John L. Allen Jr.: Was Müller’s exit really a ‘night of the long knives’ move?

(Crux) Given the way German Cardinal Gerhard Müller has become identified as the Vatican’s leading in-house skeptic about Pope Francis’s cautious opening to Communion for the divorced and civilly remarried in Amoris Laetitia, it was written in the stars that when and if Müller was ever replaced as head of the Congregation for the Doctrine of the Faith, it would be seen as a papal smackdown.

In some quarters, that’s precisely how news has been received that Francis has appointed Spanish Archbishop Luis Ladaria Ferrer, a fellow Jesuit, to take Müller’s place.

Before we get too carried away in the “night of the long knives” way of seeing things, however, there are a few points worth taking into account.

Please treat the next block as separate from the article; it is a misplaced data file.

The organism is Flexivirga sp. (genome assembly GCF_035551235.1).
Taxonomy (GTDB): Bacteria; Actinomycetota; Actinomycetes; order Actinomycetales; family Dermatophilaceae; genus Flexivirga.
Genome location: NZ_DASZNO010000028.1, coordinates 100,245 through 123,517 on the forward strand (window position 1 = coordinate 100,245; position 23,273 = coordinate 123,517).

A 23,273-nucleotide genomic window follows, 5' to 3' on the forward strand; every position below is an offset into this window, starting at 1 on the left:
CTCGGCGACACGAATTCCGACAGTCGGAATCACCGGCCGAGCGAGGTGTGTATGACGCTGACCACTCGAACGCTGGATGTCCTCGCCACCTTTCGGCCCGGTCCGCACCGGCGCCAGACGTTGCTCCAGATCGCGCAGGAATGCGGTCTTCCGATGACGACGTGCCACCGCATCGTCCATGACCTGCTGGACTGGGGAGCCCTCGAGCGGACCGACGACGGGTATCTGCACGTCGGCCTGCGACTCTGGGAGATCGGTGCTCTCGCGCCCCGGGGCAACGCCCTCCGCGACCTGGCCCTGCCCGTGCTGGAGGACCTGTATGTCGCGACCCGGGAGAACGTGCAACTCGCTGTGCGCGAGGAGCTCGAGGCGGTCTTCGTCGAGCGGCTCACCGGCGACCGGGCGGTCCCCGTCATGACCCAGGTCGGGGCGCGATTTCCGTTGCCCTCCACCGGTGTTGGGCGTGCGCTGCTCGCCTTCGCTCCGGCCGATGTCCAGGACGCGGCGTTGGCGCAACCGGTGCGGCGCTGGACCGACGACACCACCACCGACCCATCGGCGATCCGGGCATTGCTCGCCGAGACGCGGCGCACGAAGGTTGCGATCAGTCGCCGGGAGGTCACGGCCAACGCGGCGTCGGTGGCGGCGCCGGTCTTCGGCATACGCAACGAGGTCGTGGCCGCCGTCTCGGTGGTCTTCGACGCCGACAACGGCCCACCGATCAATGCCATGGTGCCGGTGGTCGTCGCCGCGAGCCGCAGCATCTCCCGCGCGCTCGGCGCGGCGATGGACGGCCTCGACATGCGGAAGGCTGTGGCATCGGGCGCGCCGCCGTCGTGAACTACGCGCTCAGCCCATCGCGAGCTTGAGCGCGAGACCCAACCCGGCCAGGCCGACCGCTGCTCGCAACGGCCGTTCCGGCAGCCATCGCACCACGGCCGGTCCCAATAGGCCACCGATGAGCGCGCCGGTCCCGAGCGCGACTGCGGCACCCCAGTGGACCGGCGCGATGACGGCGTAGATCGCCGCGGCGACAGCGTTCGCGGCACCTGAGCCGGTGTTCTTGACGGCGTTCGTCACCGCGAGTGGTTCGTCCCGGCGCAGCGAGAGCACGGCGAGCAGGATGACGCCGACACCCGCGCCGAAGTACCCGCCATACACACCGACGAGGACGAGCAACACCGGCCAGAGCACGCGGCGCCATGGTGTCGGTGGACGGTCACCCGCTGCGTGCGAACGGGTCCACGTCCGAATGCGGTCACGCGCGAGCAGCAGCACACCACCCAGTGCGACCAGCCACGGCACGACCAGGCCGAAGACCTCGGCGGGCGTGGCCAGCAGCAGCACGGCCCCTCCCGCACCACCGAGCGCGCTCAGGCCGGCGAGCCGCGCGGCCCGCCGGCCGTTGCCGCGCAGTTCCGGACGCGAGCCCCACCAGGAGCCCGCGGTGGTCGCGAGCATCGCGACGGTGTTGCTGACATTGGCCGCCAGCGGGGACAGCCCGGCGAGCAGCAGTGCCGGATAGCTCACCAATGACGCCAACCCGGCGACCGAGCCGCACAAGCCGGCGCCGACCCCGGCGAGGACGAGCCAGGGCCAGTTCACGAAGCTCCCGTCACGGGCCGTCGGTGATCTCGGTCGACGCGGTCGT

First, as of July 2, Müller reached the end of the five-year term to which he was appointed by Pope Benedict XVI in 2012. Granted, such terms can be extended at a pope’s discretion, but the point is that it’s not really as if Müller has been “fired”. His service was up, and the pope decided to name someone else.

Second, while Müller undeniably has a more restrictive take on the implications of Amoris than many others, it’s hardly as if he’s an implacable foe of the pontiff. Recall, for instance, that the German-speaking bishops at the second Synod on the Family made a commitment in their language group to achieve unanimity on their recommendations, and Müller was part of that consensus. [More]